Puzzling how the bus was so badly damaged, say investigators
It would take two to three days or even longer to identity victims of the bus tragedy, whose charred bodies are beyond recognition.
Investigators have decided to conduct DNA profiling of the victims and match them with those of their blood relatives, in order to identify the bodies. This involves collection of blood samples from blood relatives of the victims and DNA profiling of the charred bodies found at the accident spot.
The remains of the victims were shifted to Osmania General Hospital by evening.
“DNA analysis would take time depending on the availability of kits and the quicker conduct of tests,” police.
Investigators who grilled the bus driver said they were yet to ascertain how the bus was so badly damaged.
The pole’s role
There were also reports that parts of the bus’ body were made of fibre. A steel pole located on the projected end of the culvert, hit the rear of the bus and pierced it.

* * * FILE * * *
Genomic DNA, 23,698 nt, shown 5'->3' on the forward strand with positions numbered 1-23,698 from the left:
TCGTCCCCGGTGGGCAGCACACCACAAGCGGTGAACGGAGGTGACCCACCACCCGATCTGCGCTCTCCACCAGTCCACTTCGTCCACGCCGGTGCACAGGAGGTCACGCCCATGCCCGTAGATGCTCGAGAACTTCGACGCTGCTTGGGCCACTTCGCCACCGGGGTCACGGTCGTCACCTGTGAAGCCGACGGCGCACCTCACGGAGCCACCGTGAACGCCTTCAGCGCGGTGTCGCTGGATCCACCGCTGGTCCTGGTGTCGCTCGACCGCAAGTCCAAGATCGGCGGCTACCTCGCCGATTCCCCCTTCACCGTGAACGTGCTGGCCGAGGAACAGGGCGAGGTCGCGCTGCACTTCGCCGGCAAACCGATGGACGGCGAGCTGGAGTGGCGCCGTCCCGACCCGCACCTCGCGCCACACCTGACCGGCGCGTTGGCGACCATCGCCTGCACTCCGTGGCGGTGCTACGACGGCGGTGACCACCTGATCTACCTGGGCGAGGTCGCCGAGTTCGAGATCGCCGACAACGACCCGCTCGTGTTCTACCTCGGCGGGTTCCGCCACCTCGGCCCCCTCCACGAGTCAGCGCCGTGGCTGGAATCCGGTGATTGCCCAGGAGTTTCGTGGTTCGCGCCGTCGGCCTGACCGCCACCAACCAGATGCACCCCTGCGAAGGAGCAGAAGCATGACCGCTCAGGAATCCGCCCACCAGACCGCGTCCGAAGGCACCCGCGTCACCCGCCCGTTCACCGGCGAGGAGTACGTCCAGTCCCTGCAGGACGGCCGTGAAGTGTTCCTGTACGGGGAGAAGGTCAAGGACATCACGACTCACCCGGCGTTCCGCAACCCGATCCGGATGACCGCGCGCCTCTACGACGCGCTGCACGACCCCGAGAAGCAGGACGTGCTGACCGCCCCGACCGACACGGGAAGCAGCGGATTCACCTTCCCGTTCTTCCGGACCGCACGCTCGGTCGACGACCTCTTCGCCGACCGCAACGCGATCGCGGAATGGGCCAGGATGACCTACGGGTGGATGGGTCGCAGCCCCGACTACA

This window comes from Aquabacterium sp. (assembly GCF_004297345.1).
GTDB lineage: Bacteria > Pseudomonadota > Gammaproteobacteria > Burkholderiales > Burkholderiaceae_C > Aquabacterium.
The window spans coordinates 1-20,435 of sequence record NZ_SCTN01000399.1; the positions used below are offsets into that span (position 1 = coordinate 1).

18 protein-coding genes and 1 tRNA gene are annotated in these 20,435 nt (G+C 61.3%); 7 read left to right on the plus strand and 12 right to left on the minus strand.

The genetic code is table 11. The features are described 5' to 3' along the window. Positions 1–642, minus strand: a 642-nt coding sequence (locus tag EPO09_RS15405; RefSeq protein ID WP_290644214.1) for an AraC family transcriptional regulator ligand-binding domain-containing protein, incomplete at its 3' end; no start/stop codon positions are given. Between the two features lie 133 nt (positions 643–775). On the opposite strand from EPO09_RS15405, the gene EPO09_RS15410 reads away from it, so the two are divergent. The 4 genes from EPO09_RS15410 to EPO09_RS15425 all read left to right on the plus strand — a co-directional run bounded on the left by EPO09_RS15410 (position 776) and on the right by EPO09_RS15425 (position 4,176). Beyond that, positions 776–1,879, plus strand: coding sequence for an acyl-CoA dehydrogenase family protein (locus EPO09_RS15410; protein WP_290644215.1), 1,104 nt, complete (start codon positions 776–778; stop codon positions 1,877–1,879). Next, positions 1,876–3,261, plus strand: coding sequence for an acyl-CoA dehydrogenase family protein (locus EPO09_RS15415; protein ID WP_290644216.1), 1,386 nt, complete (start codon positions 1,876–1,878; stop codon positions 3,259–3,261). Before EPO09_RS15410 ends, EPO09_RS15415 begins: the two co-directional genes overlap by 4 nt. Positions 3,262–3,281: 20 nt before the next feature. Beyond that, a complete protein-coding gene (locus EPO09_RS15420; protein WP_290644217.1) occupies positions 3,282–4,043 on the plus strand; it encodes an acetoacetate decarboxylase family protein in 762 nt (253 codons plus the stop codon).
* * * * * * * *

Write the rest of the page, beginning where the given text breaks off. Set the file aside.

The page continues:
“The pole got embedded inside the bus. Apparently sparks flew as the pole dragged on the road for some distance, leading to eruption of flames,” surmised a senior police officer, declining to be quoted. Police found the pole and had to use force to yank it out from the bus body at the accident spot.
The accident occurred between 4.50 a.m. and 4.55 a.m. and police are “taking expert help to identify if the overtaking happened within a few yards of the accident spot or was of longer distance.”
Investigators are also verifying reports if the driver was unwell the previous night, while not ruling out the possibility of the driver dozing off while on the wheel.